Thursday, July 12, 2007

Notes on Crime and Punishment

As you may remember, I'm currently working my way through Dostoevsky, in addition to all of my required reading this summer. What I mean by that is to say that I'm wrestling with his books, duking it out with them, arguing with him, and wondering aloud what he's going on about. I don't believe in the idea that we should genuflect before the great and sublime works of art. I agree with those other old curmudgeons who say that there have been genuinely sublime and beautiful works of art and that much of what we encounter now is pretty thin gruel, and I also fear along with them that culture no longer exists in any real way. I accept the logic of canons. However, I also hate the idea of treating the canon like a reliquary; taking out the old tomes every once a year and flipping through them in the armchair, perhaps stroking our chins and chuckling at how clever that Shakespeare was. Yuck! Get thee to a mummery!

I'm about one-quarter of the way through Crime and Punishment. I read at least one book each day, but I like to stretch out the really great ones that I read at night, and so far this one is simply astounding. It is much tighter and more controlled than his other books, with the exception of Notes from Underground, which it reminds me of. Yet another ''self-immolating male", to crib from Camille Paglia. Anyway, keeping in mind that I'm only 1/4th of the way into this thing, here are my notes from last night (when, incidentally, I was both reading and drinking straight rye whiskey)...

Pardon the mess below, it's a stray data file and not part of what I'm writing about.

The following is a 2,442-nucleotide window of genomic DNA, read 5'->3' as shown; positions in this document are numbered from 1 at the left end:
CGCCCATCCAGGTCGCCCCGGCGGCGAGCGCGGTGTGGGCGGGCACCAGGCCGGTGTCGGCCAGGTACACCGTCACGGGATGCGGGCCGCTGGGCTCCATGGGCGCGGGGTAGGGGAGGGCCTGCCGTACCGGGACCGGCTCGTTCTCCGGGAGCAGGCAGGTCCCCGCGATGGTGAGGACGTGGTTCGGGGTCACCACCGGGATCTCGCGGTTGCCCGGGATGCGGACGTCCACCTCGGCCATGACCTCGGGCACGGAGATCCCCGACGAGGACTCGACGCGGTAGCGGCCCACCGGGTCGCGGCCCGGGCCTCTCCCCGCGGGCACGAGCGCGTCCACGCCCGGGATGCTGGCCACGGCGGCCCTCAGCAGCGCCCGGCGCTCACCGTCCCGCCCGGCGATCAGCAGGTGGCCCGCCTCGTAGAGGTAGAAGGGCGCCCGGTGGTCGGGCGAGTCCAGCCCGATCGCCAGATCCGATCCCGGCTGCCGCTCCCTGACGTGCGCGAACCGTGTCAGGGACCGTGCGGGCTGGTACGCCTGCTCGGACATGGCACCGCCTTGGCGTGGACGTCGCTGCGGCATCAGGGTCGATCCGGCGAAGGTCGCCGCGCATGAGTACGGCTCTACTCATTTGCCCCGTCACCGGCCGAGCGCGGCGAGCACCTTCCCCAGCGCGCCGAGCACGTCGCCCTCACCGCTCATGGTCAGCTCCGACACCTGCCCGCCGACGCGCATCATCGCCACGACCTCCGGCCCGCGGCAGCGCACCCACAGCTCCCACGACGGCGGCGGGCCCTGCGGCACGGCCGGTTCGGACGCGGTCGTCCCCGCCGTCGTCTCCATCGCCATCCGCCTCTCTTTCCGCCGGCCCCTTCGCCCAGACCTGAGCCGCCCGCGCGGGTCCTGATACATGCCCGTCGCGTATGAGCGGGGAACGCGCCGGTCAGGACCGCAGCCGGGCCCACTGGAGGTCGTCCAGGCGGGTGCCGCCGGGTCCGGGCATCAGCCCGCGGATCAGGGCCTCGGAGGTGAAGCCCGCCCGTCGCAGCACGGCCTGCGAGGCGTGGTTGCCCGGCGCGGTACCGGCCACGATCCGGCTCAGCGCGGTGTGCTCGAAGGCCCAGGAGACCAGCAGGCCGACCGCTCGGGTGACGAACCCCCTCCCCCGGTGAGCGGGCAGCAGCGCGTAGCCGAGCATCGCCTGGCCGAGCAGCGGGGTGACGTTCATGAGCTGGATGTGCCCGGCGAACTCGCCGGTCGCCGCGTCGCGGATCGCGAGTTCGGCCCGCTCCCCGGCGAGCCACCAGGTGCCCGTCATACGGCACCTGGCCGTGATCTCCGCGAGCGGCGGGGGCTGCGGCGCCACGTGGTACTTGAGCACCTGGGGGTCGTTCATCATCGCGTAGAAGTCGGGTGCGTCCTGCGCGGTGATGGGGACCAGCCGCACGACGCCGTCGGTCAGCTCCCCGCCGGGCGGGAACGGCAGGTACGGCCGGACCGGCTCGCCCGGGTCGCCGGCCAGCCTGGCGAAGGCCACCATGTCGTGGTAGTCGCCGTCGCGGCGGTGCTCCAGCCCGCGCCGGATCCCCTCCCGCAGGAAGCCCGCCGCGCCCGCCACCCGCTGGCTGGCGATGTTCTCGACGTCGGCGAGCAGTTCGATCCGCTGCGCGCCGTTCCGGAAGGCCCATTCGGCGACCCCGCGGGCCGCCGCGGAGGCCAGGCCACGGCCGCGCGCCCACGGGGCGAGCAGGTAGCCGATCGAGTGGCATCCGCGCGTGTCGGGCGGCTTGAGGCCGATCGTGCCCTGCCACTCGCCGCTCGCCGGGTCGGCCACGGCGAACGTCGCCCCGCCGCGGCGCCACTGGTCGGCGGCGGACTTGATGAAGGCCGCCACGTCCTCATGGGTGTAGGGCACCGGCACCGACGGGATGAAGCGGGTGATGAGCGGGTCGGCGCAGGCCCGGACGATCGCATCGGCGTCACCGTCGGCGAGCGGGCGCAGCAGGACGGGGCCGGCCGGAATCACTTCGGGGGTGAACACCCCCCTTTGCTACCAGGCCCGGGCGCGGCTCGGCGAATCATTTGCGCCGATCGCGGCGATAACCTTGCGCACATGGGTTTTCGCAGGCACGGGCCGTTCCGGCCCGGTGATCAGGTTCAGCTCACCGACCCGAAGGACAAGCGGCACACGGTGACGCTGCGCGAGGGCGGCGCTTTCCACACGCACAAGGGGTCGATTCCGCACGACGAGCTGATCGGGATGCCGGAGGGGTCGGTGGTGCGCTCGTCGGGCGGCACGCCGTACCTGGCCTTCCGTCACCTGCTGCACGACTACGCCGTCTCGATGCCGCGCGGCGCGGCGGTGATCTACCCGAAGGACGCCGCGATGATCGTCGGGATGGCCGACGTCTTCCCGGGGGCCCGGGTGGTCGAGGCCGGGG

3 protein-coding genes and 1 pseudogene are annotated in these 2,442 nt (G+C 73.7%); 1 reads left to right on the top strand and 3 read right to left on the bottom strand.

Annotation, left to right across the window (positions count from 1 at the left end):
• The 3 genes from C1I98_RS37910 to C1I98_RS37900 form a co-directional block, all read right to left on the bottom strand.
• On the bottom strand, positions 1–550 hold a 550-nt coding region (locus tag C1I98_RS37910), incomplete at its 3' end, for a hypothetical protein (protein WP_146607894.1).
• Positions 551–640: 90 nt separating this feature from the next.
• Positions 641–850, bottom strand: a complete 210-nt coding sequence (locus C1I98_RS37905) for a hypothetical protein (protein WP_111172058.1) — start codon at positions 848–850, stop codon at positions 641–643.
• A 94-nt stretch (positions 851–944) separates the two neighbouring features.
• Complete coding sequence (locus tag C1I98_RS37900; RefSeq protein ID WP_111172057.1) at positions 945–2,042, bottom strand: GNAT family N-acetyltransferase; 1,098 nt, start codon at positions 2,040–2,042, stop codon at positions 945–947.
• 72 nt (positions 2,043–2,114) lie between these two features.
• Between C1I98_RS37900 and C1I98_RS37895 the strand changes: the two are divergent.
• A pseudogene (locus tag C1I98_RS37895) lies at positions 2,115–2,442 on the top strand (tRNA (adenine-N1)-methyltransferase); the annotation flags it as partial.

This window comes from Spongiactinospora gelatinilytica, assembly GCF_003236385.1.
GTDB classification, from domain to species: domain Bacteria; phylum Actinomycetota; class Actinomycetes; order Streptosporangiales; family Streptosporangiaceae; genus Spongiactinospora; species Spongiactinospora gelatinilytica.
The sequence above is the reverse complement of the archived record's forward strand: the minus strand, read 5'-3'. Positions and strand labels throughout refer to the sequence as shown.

"In the first book, Raskolnikov seems too academic and sketched in- like a philosophical discussion in place of a character. He only comes into being with the murder. With this act, Dostoevsky creates a sympathetic character, which is the opposite of what we might expect. This isn't to say that Dostoevsky argues for sin. Raskolnikov tries to transgress moral law, but he is brought down to the level of humanity by his helplessness to escape moral law. Instead of becoming a superman, he is mastered by his fear. Raskolnikov is thrust into being through a bloody act of ''matricidal'' aggression. He kills, therefore he is condemned to be. He terror masters him, but it also humanizes him somehow. He wanders deliriously through St. Petersburg like Adam and Eve, cast out from the human community by his knowledge of life and death.

I think we are starting to see two Raskolnikovs. As a ''rational'' character, he carries his reasoning to its logical conclusion in killing the old woman. But, as with Notes from Underground, I think Dostoevsky is terrified by the thought of humanity living by ideas alone. After the murder, the irrational Raskolnikov emerges through suffering. I think that Dostoevsky believes that we live only through suffering, and are only saved through suffering. Note that the irrational Raskolnikov tries to give himself away, subconsciously trying to atone for the crime."

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